In normal times, USS reporting itself to the Pensions Regulator for being under-funded would be considered a major news story. But what Jo Cumbo reported as happening yesterday is not headline news, it is a sideshow to what is being called #uklockdown.
BREAKING: The giant USS pension fund has reported itself to the regulator after plunging stock markets triggered a breach a key funding measure.
Trustees will now consider whether contributions from employers and hundreds of thousands of members need to increase.
This week, undergraduates at Cambridge University were told they would not be able to return to study next term. For final year students, their time at university is over. They can at least console themselves, they will not be victims of the ongoing battle between teachers and their employers over pensions and conditions.
The #USS Trustee Board will meet next week to consider what, if any, action should be taken over the covenant breach
“The 2020 valuation provides an opportunity to take a calm and considered approach to assessing current conditions and any changes to the long-term outlook.”
This is a “technical breach” it does not mean that USS cannot pay its pensioners, it means that according to its own assumptions it will not be able to pay pensions in the future without recourse for more money from employers and members.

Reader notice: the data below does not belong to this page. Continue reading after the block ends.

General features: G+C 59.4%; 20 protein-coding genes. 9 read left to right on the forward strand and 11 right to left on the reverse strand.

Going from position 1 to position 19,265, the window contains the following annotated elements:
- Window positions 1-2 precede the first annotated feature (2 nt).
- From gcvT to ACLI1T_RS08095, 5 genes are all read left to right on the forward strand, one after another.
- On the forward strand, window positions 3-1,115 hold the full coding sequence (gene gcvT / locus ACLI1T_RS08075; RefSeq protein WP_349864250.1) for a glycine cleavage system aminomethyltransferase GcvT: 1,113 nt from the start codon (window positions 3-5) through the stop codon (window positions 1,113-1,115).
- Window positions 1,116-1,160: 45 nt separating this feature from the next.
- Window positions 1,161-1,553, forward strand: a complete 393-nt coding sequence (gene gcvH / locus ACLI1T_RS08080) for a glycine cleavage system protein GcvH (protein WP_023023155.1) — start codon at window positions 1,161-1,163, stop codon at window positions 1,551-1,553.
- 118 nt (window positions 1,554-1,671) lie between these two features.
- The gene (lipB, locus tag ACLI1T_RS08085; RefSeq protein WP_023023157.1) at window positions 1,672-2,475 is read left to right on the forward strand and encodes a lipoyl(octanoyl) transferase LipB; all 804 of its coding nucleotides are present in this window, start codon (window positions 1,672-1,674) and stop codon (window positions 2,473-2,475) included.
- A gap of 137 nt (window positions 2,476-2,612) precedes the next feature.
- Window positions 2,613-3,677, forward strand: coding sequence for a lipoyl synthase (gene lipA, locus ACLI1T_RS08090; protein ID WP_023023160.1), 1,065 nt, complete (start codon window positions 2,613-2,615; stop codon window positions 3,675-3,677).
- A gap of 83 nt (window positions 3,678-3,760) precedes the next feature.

Markets have continued to plunge since March 17th and there is no obvious floor where they will land.
The formal valuation at the end of this month will be bad news, USS is heavily invested in equities as it is an open pension scheme with long-term liabilities.
What alternatives are there?
Alternative one – higher funding
The outlook for UK university enrolments in the autumn of 2020 is grim. John Ralfe is right to ask his question
In ‘normal’ crises, money goes out of shares to ‘safer’ investments such as gold or platinum. Today though precious metals prices have collapsed, with gold down and platinum plunging 14.6% to a 17-year low of $650 per ounce. Forget ‘flight to safety’: this is a dash for cash.
There does not appear to be a safe haven other than cash. Even if a decision was taken to disinvest, the market would attempt to ambush any sale of assets – with spreads going widening like the gaping jaws of the blue whale.
Alternative three – “stop kicking the can down the road”
There is an argument that the Trustees could trigger an insolvency event and press for the scheme to go into the PPR assessment period. I’m not quite sure how this go down with the general public who see no evidence that universities are insolvent.
But if employers refuse to cough up and the covenant breach persists and actually deepens, then we are in uncharted waters. The Government has leaned on landlords not to kick out tenants in default, on banks not to evict those with mortgage arrears and presumably some deus-ex-machina intervention can happen here. These are not normal times.